02-24-2011 06:49 AM
During the initial setup of the system in EDK, there is an option of selecting which are cacheable memory regions. So from what I understand, the ones not selected will not have their data cached and every time the memory location will be accessed.
My question is - If I add an additional BRAM on the PLB and mark it as non cacheable, is the non cached tag still applicable when you port linux on the board? Or does linux override the non cache selection and cache it like any other address when it is memory mapped? When I observed the access times for memory regions marked as cacheable as well as non cacheable, both are identical. What does this indicate?
Also, if I write a driver module against which I memory map regions from the BRAM and mark pages from one BRAM as non cacheable and other as cacheable, they show a good deal of difference in access times. Can I conclude from this that the memory which takes longer to access is not really being cached? Or is there a better way to confirm whether or not it is being cached?
02-24-2011 07:37 AM
Is this a microblaze or powerpc system? In EDK base system builder, selecting whether a region is cacheable or not just adds code to the test application that is created to turn on caches. Turning on cache for a region is done in software.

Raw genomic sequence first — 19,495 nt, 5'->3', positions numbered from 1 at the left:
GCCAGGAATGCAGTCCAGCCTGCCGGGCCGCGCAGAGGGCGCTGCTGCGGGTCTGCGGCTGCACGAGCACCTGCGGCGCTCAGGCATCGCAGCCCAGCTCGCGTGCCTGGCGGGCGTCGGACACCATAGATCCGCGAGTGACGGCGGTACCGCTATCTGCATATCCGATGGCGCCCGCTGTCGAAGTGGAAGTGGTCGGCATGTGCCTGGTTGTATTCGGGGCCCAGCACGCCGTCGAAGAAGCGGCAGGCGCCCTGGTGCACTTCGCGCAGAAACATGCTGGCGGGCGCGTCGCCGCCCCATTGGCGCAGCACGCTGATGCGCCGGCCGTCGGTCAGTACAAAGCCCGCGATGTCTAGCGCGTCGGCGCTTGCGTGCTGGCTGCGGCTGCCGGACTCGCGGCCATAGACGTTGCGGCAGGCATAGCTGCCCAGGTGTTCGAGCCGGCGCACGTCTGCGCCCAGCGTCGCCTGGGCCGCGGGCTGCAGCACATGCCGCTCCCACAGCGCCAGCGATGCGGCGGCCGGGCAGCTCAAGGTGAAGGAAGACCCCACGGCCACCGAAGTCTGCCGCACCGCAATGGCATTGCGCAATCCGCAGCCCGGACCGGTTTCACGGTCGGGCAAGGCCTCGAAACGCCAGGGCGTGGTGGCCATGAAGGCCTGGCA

02-24-2011 07:53 AM - edited 02-24-2011 09:33 AM
This is a PowerPC system.
What do you think of the second part of my question? Is it safe to conclude that it is non cached if its access times are much larger than cacheable regions?
02-25-2011 07:36 AM
That seems logical that slower access times are non-cached. I don't know how to verify that, but I would think there's a way to see that in proc file system. I'll keep watch for a way to do that.
02-25-2011 07:45 AM
This is really a generic linux question. As far as linux is concerned, I *think* that plb_bram memory is just like any other peripheral memory by default, which wouldn't be cached unless you do something in a driver to tell it to be (which I have no experience with).
It seems like your assumption about access times is correct though - so is it behaving the way you expect it to or not?
Are you using ppc405 or ppc440?
02-25-2011 08:17 AM
I'm using the PowerPC440 system. Sorry for making you ask this again. Should've mentioned 440 before.
So here's what I've done - I allocate 3 BRAMs connected to the PLB. I've written my own driver to memory map a page of memory from each BRAM on each subsequent mmap() request from user code. So now the user code has 3 pointers pointing to pages in 3 different BRAMs. Then I run loops to access addresses from each page repeatedly so that those addresses would get cached. The access times seem uniform across all BRAMs and the values of flags in vm_area_struct->vm_page_prot seem to match that of a memory region in the DDR2 which is by default cacheable.
Now I mark one of the pages as non cacheable in the driver during mmap(), by setting its flag in vm_page_prot. Now the access time for that page are a lot more than that from the other BRAMs. Accesses from pages of other BRAMs still show the same timings as previous ones.
It is behaving as expected. But I just want to make sure that I am drawing the right conclusion by confirming this through some way other than just access times.